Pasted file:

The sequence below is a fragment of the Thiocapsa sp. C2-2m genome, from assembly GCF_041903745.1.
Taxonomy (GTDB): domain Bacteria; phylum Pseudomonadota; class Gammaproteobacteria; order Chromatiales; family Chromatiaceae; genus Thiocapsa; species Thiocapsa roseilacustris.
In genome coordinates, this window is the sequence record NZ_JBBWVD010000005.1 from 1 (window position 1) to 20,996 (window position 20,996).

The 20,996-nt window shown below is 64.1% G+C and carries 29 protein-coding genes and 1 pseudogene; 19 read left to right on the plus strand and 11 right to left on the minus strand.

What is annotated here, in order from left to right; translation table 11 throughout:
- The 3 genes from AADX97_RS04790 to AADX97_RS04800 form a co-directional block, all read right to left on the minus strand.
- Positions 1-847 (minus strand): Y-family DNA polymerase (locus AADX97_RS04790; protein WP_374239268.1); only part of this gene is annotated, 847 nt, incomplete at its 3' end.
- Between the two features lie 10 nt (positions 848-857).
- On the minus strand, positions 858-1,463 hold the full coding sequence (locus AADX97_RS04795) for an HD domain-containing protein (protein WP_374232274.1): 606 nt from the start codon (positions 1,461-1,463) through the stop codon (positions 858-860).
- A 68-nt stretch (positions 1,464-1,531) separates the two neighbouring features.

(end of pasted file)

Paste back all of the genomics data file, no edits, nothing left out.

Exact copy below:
The sequence below is a fragment of the Thiocapsa sp. C2-2m genome, from assembly GCF_041903745.1.
Taxonomy (GTDB): domain Bacteria; phylum Pseudomonadota; class Gammaproteobacteria; order Chromatiales; family Chromatiaceae; genus Thiocapsa; species Thiocapsa roseilacustris.
In genome coordinates, this window is the sequence record NZ_JBBWVD010000005.1 from 1 (window position 1) to 20,996 (window position 20,996).

The 20,996-nt window shown below is 64.1% G+C and carries 29 protein-coding genes and 1 pseudogene; 19 read left to right on the plus strand and 11 right to left on the minus strand.

What is annotated here, in order from left to right; translation table 11 throughout:
- The 3 genes from AADX97_RS04790 to AADX97_RS04800 form a co-directional block, all read right to left on the minus strand.
- Positions 1-847 (minus strand): Y-family DNA polymerase (locus AADX97_RS04790; protein WP_374239268.1); only part of this gene is annotated, 847 nt, incomplete at its 3' end.
- Between the two features lie 10 nt (positions 848-857).
- On the minus strand, positions 858-1,463 hold the full coding sequence (locus AADX97_RS04795) for an HD domain-containing protein (protein WP_374232274.1): 606 nt from the start codon (positions 1,461-1,463) through the stop codon (positions 858-860).
- A 68-nt stretch (positions 1,464-1,531) separates the two neighbouring features.